“Does [the party] have to be unified? I’m very different than everybody else, perhaps, that’s ever run for office. I actually don’t think so,” Trump told George Stephanopoulos in an interview that will air Sunday on ABC News’ “This Week.” […]

“I think it would be better if it were unified, I think it would be – there would be something good about it. But I don’t think it actually has to be unified in the traditional sense,” Trump said.

It’s an unexpected posture, borne of conditions outside of Trump’s control. Less than a week after wrapping up the nomination, the Republican candidate has stopped looking for ways to bring the party together and started looking for ways to justify intra-party strife as a tolerable inconvenience – not because Trump wants to, but because so many in the party are repulsed by his candidacy.

The New York Times added over the weekend, “Since a landslide victory in Indiana made him the presumptive Republican nominee, Mr. Trump has faced a shunning from party leaders that is unprecedented in modern politics. Mr. Trump has struggled to make peace with senior lawmakers and political donors whom he denounced during the Republican primaries, and upon whose largess he must now rely.”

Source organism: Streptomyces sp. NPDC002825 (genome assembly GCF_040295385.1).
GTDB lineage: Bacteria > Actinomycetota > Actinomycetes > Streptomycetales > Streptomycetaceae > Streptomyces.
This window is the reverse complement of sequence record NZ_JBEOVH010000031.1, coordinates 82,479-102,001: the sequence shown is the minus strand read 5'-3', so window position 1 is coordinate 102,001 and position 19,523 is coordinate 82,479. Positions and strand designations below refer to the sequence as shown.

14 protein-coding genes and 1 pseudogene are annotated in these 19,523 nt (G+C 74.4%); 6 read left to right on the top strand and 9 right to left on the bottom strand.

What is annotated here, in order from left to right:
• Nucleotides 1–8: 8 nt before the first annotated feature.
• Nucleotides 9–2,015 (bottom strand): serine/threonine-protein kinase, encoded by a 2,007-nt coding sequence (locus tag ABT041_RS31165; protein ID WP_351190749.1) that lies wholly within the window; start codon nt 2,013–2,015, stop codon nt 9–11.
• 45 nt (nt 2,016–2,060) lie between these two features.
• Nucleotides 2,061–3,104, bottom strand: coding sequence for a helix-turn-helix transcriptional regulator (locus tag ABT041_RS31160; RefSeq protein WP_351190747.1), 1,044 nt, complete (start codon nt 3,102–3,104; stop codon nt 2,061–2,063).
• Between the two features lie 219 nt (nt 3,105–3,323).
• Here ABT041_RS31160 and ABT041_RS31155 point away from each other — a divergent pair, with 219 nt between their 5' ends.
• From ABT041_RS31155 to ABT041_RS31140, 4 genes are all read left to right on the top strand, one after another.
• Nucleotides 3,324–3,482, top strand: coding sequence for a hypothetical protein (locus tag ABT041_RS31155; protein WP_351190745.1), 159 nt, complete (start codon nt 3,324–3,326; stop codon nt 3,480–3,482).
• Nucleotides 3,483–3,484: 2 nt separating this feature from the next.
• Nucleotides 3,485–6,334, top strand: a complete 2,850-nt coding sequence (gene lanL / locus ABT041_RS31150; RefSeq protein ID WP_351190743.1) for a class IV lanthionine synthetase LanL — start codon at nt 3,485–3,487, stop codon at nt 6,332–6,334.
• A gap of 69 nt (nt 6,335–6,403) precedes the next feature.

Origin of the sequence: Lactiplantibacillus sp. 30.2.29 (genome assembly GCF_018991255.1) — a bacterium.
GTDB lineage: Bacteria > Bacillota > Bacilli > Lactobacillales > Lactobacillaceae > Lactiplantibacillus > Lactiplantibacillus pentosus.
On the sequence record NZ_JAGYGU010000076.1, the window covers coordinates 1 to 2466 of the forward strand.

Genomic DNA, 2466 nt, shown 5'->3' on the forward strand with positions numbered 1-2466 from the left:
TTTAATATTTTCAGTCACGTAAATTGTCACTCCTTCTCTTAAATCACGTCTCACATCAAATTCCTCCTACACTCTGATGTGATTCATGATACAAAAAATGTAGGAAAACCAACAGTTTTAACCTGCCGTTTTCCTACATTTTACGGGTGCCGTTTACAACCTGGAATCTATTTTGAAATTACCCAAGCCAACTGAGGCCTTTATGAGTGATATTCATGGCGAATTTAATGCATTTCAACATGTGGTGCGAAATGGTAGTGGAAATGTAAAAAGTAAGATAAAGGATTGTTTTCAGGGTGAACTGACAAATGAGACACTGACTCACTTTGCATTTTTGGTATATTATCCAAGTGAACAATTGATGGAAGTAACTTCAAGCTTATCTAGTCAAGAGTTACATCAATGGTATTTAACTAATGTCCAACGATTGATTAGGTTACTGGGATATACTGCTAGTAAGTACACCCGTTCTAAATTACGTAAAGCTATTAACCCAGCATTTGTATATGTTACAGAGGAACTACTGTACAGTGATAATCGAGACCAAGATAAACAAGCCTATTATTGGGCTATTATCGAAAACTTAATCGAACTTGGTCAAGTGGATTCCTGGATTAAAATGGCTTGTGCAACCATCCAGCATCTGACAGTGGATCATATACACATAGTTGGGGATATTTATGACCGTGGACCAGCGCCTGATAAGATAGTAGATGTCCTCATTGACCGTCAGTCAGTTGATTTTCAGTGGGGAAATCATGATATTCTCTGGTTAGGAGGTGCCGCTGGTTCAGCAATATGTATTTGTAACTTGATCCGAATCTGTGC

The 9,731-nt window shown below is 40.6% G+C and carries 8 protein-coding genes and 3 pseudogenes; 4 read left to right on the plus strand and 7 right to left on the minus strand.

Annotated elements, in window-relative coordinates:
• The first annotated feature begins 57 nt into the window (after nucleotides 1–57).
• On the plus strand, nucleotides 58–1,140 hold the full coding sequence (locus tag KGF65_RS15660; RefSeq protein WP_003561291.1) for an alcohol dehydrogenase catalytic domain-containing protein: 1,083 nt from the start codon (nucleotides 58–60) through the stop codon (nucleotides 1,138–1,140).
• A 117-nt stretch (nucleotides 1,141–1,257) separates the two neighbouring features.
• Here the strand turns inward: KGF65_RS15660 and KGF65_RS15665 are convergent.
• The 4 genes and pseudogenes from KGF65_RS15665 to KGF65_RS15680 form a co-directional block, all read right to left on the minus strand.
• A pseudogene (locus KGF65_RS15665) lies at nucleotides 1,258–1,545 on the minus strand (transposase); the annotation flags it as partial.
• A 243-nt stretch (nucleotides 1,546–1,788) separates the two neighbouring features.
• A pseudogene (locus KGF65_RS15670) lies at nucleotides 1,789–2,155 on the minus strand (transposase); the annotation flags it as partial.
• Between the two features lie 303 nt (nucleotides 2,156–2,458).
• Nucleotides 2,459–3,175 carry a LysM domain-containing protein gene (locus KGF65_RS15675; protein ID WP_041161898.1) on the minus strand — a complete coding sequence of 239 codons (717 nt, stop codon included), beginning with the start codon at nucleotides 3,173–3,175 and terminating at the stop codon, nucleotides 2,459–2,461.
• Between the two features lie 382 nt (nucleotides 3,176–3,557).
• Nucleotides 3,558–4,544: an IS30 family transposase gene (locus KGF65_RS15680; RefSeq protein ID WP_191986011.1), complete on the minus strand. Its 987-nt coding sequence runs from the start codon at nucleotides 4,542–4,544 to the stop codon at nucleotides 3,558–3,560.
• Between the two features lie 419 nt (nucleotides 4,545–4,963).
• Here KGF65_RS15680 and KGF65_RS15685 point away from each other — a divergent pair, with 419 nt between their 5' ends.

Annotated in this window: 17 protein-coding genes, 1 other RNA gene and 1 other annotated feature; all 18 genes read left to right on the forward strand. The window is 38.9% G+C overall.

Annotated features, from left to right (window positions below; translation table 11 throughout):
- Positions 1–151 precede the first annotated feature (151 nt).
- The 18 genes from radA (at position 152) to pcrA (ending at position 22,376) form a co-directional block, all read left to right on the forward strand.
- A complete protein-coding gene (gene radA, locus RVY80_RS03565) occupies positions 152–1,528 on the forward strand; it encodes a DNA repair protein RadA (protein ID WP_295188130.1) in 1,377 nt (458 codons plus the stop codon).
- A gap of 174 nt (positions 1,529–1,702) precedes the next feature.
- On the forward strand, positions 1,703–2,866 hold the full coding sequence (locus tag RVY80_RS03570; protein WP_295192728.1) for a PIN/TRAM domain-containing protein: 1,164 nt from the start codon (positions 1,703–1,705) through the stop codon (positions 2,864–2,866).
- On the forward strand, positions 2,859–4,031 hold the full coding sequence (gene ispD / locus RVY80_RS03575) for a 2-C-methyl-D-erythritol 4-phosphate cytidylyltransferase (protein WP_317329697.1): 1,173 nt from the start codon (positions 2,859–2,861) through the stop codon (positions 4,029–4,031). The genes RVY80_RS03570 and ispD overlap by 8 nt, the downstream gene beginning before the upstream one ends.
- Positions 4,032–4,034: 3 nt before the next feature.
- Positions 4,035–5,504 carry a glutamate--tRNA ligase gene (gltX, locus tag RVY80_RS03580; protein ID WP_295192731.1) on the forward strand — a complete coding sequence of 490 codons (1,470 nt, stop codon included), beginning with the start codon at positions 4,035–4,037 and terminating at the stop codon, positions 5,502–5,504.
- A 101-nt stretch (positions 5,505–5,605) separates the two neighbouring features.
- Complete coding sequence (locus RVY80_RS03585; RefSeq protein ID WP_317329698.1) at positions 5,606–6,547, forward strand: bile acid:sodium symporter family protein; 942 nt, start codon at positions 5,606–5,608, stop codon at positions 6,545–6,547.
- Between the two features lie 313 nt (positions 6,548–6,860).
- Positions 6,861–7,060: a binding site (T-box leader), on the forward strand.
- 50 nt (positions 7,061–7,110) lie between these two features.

In a fitting twist, Republicans are divided over the nature of their divisions. Former Vice President Dick Cheney, for example, became one of the most notable GOP Trump endorsers Friday, despite Trump’s condemnation of the Bush/Cheney administration’s handling of 9/11 and the war in Iraq.

Cheney probably wasn’t thrilled about extending his support, but he’s a Republican, Trump’s the presumptive Republican nominee, and apparently that’s the end of the discussion. For the former vice president, partisan considerations are, for all intents and purposes, the only consideration. (The fact that Trump is a cheerleader for torture probably helped tilt the scales for Cheney.)